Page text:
這是1851年12月砂拉越河畔的新堯灣，王朝秘書史賓瑟．聖約翰（Spencer St. John）領著貴客要登上瑟冷布山中別墅前，留下了美麗的印象。
回到住處，與幾位村人解釋十九世紀的新堯灣史，介紹歐洲人的見聞，也利用google earth輔助，提出我的小丘疑問。我說：「丹尼生說那隆起的地面（eminence）叫做gung ga gu miel，不知它在哪裡！最近的山丘就是義山了。」我指向窗外的義山，又再唸了一次。村人的客家話脫口而出：「公家古廟！應該就是義山吧！」
Madame Pfeiffeb, the traveler, suddenly made her appearance among us in December, 1851 ; she was a woman of middle height, active for her age, with an open countenance and a very pleasant smile. She lived with us for some days, and then we took her to visit the Dayaks of Sirambau on the right-hand branch. We selected a very fast, long prahu, fitted up with a little cabin for her, and another for ourselves, and having a numerous crew, pulled past our usual resting-place at Ledah Tanah, and did not stop till we reached the Chinese village of Siniawan, where we took up our quarters for the night.
There were about three hundred Celestials settled here, principally engaged in shop-keeping, though a few cultivated gardens. They were evidently thriving, as the Dayaks of the surrounding country resorted to this place, and there was a constant influx of Chinese and Malay gold workers. Their women, half-breeds, were better-looking than any others in this part of the world ; some of the girls were handsome, in one point they set a bright example to their neighbours, and that was in cleanliness. The Malay girls bathe at least three times a day, but are not careful of the condition of their clothes, while the Dayaks are too often neglectful of both their skins and their coverings. It was quite a pleasure to look at the little Chinese maidens in their prim, neat dresses, and their parents evidently had a pride in their appearance. To them Madame Pfeiffer was a great attraction, and a crowd followed her everywhere, and wondered at the eagerness she displayed in the chase of a butterfly, or the capture of an insect.
Siniawan is situated on a plain near the foot of the Sirambau mountain, and affords an excellent market for the produce of the interminable fruit groves that cover the lower parts of its slopes, and extend for miles beyond.
以上引自Spencer St. John (1863) "Life in the Forests of the Far East: Or, Travels in Northern Borneo. VⅠ" p162-163. London: Smith, Elder and co.
At about 1 P. M. we reached Ledah Tanah, called thus, from its being a projection or promontory at the junction of the southern and western branches of the Sarawak river. There is a tradition, I believe, that the town of Sarawak was once established on this spot, on the other hand the Sipanjang Dyaks of Sekyam told me they or rather their ancestors had once farmed here, and their settlements had extended as far as Rantau Panjang lower down the river on the left bank, and they claimed having planted the fruit trees which are scattered about here and there in the neighbourhood.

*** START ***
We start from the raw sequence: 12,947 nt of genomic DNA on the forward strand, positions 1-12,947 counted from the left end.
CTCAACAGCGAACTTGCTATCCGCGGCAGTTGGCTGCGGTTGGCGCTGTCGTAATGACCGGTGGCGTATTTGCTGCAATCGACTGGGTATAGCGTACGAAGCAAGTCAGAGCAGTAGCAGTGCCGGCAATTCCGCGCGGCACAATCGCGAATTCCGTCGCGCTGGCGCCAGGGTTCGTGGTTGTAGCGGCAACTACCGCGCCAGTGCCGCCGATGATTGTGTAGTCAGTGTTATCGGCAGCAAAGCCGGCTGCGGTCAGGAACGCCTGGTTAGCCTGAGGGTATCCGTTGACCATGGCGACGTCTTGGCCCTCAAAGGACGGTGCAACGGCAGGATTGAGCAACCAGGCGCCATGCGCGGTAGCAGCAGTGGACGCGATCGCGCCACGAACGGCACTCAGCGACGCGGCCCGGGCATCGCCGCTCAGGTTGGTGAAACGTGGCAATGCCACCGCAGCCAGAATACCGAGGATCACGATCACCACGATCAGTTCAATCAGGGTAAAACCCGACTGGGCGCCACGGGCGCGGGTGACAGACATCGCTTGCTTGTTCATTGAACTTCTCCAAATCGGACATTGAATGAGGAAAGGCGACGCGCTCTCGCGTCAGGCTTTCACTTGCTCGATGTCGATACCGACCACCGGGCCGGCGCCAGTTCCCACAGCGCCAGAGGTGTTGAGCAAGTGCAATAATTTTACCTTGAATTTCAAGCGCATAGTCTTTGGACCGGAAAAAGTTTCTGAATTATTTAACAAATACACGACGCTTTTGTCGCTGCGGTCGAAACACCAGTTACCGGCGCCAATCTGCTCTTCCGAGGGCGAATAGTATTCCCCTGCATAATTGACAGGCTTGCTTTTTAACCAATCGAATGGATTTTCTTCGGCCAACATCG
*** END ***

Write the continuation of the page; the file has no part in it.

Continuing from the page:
Ledah Tanah is celebrated in the early European history of Sarawak. In 1840 Sir A James Brooke joined Maeota's forces here, and aided him in suppressing the rebellion which had broken out against the then ruler of the country—Rajah Mudah Hassim, an act which eventually led to Sir James acquiring the territory of Sarawak.
A short distance up the southern branch there issues from the right bank a small stream from whence the larger river now takes its name. Continuing the ascent of the western branch we passed Mungo Panchur, where the rebels in the above conflict had a fort, and at 3 P.M. reached Belida.
This place was the key of the enemy's position, and it was here that the rebels met with their total defeat at the hands of Sir James. A little below Belida on the left bank is a small stream called Lobok Kradang ; it was to the head of this stream that Sir James took his yacht's gig, and drawing her over some yards of intervening land, launched her again on the Sekundis stream, issuing from thence above Belida he attacked the rebels and inflicted on them that blow which resulted in their destruction and the close of the war.
After the Chinese insurrection in 1857 when Kuching was burnt to the ground, a fort was erected here and an European officer administered the Government in the district, this continued till 1861 when the officer was withdrawn, and a native police force left in charge ; in 1871 the fort was entirely dismantled and the material transported to Paku to enlarge the Government station there.
Facing Belida a little higher up the river is the now abandoned village of Siniawan which was close to the water at the foot of an eminence called Gunga Kumiel. Before the war referred to above, this was a flourishing settlement boasting a considerable Malay population, but being situated in the centre of warlike operations it suffered severely, and at the close of the war completely dwindled away, the population retiring elsewhere, and giving over its possession to the Chinese, who, before erecting a new settlement for themselves burned up the former buildings. In 1856 Siniawan was again a prosperous Chinese village with some 300 or 400 inhabitants, in the year following it was totally destroyed by the Malays and Sakarran Dyaks, who, when the Chinese were driven from Kuching pressed on their rear, and on the Celestials making a stand here and at Belida drove them out with fearful loss. Nothing now remains to mark the site of these settlements ; one or two Chinese are eking out a bare existence by cultivating small gardens, but the whole place is abandoned, and nature in the form of lalang grass, and secondary jungle has obliterated all traces of its past prosperity.
以上引自Noel Denison(1879) "Jottings made during a tour amongst the Land Dyaks of Upper Sarawak, During the Year 1874". p15-16. Singapore : Mission Press